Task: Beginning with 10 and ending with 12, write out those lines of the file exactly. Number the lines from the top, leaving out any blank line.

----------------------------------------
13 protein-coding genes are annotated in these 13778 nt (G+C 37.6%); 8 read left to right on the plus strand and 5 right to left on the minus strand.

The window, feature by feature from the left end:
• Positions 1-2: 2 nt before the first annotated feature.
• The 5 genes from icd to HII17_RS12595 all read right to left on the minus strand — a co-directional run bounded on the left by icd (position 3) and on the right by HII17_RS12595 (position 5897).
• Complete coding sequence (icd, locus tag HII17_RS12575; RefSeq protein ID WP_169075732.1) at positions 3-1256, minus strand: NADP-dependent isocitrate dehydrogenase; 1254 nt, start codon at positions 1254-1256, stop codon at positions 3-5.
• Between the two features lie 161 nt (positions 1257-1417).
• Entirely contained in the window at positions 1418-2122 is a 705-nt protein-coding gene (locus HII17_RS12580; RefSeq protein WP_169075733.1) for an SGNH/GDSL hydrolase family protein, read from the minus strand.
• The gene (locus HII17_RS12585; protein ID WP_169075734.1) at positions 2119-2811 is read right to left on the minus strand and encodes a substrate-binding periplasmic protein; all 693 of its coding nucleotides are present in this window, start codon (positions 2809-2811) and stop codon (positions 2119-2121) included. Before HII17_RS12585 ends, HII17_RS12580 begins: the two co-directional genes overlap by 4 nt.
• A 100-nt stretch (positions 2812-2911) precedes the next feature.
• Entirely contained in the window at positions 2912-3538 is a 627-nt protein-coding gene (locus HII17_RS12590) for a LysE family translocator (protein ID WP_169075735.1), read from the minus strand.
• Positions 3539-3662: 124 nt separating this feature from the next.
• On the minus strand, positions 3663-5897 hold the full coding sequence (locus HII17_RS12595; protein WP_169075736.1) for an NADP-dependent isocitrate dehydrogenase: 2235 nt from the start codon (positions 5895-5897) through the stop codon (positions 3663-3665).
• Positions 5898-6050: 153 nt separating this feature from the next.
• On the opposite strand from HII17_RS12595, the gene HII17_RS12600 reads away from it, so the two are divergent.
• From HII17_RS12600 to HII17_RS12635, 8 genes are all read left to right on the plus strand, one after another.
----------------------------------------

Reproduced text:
• Entirely contained in the window at positions 2912-3538 is a 627-nt protein-coding gene (locus HII17_RS12590) for a LysE family translocator (protein ID WP_169075735.1), read from the minus strand.
• Positions 3539-3662: 124 nt separating this feature from the next.
• On the minus strand, positions 3663-5897 hold the full coding sequence (locus HII17_RS12595; protein WP_169075736.1) for an NADP-dependent isocitrate dehydrogenase: 2235 nt from the start codon (positions 5895-5897) through the stop codon (positions 3663-3665).